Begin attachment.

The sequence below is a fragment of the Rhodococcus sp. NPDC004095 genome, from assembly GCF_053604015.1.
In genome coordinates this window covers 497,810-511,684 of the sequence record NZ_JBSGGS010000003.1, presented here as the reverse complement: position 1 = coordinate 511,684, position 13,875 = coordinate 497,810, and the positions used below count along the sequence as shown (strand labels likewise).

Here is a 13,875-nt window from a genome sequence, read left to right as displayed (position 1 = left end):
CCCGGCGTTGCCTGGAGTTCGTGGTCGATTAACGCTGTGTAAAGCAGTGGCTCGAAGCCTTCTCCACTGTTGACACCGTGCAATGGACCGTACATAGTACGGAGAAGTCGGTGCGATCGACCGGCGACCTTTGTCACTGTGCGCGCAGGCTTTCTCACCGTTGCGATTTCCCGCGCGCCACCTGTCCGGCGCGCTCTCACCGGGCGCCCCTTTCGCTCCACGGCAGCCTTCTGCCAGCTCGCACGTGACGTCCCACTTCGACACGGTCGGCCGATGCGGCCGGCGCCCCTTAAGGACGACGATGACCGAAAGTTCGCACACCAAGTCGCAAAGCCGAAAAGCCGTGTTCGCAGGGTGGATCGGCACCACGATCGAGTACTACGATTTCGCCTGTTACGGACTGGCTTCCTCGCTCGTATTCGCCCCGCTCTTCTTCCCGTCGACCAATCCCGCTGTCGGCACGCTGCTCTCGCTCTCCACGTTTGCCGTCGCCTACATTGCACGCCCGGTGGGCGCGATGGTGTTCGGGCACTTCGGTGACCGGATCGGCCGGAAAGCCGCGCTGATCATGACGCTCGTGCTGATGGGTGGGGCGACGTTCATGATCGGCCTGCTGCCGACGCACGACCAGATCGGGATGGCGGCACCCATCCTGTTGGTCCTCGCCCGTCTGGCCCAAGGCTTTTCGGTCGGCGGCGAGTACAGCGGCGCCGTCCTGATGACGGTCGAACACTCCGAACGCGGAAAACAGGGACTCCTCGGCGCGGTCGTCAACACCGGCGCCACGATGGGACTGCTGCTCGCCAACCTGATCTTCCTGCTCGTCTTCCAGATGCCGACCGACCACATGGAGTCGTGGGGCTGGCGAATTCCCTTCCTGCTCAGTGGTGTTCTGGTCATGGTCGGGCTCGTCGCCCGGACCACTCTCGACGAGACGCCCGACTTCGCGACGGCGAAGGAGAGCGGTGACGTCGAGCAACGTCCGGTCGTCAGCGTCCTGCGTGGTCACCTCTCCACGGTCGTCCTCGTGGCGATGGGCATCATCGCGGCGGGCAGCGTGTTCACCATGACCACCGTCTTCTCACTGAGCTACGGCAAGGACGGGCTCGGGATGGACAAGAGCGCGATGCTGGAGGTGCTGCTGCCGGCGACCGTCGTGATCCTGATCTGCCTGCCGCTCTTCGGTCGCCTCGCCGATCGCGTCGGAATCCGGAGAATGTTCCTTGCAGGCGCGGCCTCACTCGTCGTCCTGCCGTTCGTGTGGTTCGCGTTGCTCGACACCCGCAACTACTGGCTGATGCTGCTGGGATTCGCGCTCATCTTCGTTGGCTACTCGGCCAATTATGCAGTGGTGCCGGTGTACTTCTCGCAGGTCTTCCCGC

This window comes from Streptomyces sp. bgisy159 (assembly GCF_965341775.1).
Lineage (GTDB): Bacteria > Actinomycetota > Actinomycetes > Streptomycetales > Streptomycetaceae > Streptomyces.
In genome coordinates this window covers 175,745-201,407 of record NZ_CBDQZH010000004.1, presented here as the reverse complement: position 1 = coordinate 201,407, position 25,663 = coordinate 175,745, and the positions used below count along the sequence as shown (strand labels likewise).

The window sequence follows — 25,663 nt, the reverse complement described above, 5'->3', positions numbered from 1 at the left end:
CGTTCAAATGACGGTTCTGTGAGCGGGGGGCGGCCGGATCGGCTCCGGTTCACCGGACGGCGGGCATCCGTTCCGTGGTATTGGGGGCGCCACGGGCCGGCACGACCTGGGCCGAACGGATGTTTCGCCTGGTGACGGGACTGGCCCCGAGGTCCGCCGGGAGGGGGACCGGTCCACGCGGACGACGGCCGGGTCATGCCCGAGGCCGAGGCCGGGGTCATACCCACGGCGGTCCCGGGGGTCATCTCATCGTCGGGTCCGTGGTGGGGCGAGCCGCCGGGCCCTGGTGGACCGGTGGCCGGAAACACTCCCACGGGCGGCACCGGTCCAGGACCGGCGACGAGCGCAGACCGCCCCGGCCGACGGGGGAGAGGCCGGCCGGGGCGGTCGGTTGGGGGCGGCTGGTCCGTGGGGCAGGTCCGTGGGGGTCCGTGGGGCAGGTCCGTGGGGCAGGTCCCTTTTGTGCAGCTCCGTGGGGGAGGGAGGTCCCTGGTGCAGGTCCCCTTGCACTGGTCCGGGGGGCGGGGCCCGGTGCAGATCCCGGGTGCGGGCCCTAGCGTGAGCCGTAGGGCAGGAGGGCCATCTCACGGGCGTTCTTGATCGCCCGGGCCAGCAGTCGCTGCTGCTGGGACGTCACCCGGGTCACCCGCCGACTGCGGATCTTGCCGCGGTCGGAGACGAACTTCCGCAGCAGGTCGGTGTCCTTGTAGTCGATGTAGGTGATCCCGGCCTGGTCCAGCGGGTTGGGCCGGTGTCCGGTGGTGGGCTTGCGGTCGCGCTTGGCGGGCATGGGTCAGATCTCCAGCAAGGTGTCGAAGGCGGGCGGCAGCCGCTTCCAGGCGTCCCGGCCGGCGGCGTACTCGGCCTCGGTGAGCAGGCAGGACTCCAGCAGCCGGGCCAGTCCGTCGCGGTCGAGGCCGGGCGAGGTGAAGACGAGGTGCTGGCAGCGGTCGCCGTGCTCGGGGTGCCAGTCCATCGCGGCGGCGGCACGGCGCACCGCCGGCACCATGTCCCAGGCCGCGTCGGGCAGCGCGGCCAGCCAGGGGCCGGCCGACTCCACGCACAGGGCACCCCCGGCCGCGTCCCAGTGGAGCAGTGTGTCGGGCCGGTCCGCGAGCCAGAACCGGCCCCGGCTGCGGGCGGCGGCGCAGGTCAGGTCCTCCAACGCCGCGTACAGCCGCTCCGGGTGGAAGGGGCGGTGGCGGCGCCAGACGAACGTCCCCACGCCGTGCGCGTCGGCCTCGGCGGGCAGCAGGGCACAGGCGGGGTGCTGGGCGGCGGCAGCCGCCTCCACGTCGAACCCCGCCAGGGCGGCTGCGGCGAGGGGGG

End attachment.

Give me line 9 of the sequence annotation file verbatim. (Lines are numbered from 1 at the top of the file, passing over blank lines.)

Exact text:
CGTTCAAATGACGGTTCTGTGAGCGGGGGGCGGCCGGATCGGCTCCGGTTCACCGGACGGCGGGCATCCGTTCCGTGGTATTGGGGGCGCCACGGGCCGGCACGACCTGGGCCGAACGGATGTTTCGCCTGGTGACGGGACTGGCCCCGAGGTCCGCCGGGAGGGGGACCGGTCCACGCGGACGACGGCCGGGTCATGCCCGAGGCCGAGGCCGGGGTCATACCCACGGCGGTCCCGGGGGTCATCTCATCGTCGGGTCCGTGGTGGGGCGAGCCGCCGGGCCCTGGTGGACCGGTGGCCGGAAACACTCCCACGGGCGGCACCGGTCCAGGACCGGCGACGAGCGCAGACCGCCCCGGCCGACGGGGGAGAGGCCGGCCGGGGCGGTCGGTTGGGGGCGGCTGGTCCGTGGGGCAGGTCCGTGGGGGTCCGTGGGGCAGGTCCGTGGGGCAGGTCCCTTTTGTGCAGCTCCGTGGGGGAGGGAGGTCCCTGGTGCAGGTCCCCTTGCACTGGTCCGGGGGGCGGGGCCCGGTGCAGATCCCGGGTGCGGGCCCTAGCGTGAGCCGTAGGGCAGGAGGGCCATCTCACGGGCGTTCTTGATCGCCCGGGCCAGCAGTCGCTGCTGCTGGGACGTCACCCGGGTCACCCGCCGACTGCGGATCTTGCCGCGGTCGGAGACGAACTTCCGCAGCAGGTCGGTGTCCTTGTAGTCGATGTAGGTGATCCCGGCCTGGTCCAGCGGGTTGGGCCGGTGTCCGGTGGTGGGCTTGCGGTCGCGCTTGGCGGGCATGGGTCAGATCTCCAGCAAGGTGTCGAAGGCGGGCGGCAGCCGCTTCCAGGCGTCCCGGCCGGCGGCGTACTCGGCCTCGGTGAGCAGGCAGGACTCCAGCAGCCGGGCCAGTCCGTCGCGGTCGAGGCCGGGCGAGGTGAAGACGAGGTGCTGGCAGCGGTCGCCGTGCTCGGGGTGCCAGTCCATCGCGGCGGCGGCACGGCGCACCGCCGGCACCATGTCCCAGGCCGCGTCGGGCAGCGCGGCCAGCCAGGGGCCGGCCGACTCCACGCACAGGGCACCCCCGGCCGCGTCCCAGTGGAGCAGTGTGTCGGGCCGGTCCGCGAGCCAGAACCGGCCCCGGCTGCGGGCGGCGGCGCAGGTCAGGTCCTCCAACGCCGCGTACAGCCGCTCCGGGTGGAAGGGGCGGTGGCGGCGCCAGACGAACGTCCCCACGCCGTGCGCGTCGGCCTCGGCGGGCAGCAGGGCACAGGCGGGGTGCTGGGCGGCGGCAGCCGCCTCCACGTCGAACCCCGCCAGGGCGGCTGCGGCGAGGGGGG